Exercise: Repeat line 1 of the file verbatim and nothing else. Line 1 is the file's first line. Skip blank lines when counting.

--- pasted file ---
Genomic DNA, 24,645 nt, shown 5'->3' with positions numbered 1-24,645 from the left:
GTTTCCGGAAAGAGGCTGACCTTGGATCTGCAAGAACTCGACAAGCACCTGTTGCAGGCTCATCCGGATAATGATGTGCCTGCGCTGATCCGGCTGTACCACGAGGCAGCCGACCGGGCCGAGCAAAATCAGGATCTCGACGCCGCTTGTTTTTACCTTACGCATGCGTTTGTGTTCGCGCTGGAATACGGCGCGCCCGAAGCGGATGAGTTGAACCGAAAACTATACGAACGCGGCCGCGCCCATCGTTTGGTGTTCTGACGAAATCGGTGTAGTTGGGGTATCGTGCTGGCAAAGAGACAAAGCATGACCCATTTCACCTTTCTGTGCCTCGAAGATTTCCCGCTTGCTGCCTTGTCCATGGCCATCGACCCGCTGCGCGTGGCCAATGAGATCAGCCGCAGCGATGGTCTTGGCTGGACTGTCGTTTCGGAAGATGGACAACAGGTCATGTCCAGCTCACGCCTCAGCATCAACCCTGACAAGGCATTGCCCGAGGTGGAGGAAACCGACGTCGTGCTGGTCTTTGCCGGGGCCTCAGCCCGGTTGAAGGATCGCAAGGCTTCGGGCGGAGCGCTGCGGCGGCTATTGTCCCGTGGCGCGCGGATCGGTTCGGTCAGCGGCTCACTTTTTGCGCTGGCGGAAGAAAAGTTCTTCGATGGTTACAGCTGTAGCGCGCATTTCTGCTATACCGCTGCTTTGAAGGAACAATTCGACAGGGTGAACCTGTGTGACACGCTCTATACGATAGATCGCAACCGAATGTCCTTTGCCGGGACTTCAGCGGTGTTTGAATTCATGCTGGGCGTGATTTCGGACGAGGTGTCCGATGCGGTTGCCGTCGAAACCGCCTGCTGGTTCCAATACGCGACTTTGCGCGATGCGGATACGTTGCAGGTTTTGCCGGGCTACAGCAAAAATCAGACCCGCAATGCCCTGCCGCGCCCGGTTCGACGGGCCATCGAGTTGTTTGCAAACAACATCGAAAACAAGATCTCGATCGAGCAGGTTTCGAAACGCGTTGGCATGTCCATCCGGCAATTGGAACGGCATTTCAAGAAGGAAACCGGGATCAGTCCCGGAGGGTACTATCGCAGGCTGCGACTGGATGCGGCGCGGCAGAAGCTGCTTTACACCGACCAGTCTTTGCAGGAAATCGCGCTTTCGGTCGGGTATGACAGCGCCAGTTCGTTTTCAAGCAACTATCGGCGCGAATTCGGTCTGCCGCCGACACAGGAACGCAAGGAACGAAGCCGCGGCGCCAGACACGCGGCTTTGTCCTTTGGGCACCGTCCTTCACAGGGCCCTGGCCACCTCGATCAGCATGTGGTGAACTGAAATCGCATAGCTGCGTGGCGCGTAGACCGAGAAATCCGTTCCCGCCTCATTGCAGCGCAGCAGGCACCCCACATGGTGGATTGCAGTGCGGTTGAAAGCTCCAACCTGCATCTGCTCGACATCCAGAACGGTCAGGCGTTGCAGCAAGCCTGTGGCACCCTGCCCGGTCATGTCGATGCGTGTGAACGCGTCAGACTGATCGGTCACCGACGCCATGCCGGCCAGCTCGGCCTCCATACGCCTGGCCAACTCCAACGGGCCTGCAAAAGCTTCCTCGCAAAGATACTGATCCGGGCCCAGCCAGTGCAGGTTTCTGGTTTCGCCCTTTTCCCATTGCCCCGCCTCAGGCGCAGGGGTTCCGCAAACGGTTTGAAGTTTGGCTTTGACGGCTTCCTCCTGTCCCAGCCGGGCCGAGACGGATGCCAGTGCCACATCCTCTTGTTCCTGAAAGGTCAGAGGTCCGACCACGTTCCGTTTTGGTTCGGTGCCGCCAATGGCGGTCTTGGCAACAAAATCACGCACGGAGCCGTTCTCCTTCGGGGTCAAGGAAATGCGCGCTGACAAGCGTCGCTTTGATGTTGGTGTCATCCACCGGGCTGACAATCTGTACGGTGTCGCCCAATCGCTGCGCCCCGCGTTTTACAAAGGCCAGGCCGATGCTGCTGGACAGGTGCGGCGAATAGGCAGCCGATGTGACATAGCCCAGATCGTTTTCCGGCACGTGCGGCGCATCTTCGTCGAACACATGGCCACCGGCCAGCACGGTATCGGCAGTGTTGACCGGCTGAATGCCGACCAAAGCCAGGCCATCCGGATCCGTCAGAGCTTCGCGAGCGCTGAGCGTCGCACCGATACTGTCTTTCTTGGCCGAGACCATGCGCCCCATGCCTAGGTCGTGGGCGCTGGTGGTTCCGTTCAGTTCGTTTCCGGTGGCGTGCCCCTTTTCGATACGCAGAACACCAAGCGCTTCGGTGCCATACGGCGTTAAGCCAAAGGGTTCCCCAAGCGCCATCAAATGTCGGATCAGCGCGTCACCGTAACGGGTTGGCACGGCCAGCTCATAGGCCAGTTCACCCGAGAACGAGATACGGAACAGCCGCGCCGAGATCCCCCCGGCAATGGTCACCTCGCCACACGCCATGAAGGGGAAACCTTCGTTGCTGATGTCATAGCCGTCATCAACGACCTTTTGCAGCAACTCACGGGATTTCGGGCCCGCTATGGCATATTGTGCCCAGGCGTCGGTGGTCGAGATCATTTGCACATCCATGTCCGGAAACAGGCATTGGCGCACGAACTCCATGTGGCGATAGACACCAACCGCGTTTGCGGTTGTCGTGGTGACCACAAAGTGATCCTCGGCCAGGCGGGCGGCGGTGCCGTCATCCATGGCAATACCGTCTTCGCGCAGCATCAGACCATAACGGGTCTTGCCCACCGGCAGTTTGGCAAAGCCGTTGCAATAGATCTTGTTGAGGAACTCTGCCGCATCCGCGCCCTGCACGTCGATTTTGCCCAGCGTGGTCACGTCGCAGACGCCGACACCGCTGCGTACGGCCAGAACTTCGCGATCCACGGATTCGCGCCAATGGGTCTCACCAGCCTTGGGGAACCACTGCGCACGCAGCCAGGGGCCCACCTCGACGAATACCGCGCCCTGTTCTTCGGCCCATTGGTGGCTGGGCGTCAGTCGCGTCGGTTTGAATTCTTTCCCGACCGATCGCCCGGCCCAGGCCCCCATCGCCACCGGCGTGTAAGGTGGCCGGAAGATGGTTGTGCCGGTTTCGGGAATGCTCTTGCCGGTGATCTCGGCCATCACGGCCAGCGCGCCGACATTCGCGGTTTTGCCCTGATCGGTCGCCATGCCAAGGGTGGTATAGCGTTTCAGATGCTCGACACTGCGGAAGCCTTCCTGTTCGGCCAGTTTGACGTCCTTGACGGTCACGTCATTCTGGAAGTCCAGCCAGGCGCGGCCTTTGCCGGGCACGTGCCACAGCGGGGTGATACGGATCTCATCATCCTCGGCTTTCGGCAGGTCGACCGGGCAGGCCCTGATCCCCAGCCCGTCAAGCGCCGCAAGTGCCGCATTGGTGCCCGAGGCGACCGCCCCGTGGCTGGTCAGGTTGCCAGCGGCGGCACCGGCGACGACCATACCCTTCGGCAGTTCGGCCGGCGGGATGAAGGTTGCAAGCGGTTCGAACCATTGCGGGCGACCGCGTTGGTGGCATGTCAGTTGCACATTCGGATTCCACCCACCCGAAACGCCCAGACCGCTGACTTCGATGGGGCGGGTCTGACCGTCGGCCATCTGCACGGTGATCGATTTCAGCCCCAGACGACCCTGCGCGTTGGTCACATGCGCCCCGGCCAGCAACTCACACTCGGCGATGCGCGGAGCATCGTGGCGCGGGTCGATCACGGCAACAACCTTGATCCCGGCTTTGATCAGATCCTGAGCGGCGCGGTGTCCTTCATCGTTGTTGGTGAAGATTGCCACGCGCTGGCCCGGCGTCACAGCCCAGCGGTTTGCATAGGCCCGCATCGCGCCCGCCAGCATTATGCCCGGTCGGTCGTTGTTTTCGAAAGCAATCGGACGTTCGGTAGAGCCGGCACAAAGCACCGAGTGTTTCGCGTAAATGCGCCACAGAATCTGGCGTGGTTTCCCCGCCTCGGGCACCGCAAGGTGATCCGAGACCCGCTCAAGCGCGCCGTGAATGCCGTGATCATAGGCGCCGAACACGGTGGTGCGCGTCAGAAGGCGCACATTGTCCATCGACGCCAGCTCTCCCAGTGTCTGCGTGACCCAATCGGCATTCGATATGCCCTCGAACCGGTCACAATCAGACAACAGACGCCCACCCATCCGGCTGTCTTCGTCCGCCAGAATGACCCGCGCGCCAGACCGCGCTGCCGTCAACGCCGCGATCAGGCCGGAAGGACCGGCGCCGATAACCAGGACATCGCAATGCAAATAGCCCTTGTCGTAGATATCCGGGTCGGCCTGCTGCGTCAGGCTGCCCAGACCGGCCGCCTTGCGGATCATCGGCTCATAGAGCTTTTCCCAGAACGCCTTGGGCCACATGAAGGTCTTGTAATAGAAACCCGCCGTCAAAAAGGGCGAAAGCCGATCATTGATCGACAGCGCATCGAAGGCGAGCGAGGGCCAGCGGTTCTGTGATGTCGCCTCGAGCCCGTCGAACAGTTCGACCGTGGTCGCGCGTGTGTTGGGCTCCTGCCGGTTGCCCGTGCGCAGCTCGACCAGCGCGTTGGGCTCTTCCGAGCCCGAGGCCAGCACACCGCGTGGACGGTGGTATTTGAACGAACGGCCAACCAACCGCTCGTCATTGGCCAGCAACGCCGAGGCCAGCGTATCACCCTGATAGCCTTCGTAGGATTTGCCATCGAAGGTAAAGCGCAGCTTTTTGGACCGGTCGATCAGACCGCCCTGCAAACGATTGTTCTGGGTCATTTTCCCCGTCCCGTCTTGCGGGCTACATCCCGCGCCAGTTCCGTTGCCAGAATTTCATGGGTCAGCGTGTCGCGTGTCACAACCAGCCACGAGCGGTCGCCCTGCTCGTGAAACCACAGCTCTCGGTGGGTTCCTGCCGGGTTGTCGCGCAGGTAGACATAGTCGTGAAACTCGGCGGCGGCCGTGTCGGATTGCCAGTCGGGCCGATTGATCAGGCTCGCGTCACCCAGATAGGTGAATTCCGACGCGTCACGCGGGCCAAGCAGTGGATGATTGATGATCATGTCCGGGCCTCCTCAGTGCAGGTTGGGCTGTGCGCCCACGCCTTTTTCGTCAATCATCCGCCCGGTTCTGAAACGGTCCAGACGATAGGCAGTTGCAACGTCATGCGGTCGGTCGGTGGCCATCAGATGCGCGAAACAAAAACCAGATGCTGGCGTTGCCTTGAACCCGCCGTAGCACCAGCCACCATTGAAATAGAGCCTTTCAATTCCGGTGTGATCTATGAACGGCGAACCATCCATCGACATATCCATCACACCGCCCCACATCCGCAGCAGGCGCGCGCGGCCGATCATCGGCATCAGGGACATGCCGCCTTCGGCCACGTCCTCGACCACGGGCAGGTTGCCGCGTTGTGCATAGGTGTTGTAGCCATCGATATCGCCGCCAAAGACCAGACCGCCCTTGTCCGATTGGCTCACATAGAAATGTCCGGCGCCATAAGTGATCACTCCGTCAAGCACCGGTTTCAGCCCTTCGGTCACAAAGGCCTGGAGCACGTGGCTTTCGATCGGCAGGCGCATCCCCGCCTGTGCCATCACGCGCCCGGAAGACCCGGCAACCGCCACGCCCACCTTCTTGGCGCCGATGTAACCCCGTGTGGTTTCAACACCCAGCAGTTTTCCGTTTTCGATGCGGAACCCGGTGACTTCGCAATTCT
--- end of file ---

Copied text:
Genomic DNA, 24,645 nt, shown 5'->3' with positions numbered 1-24,645 from the left: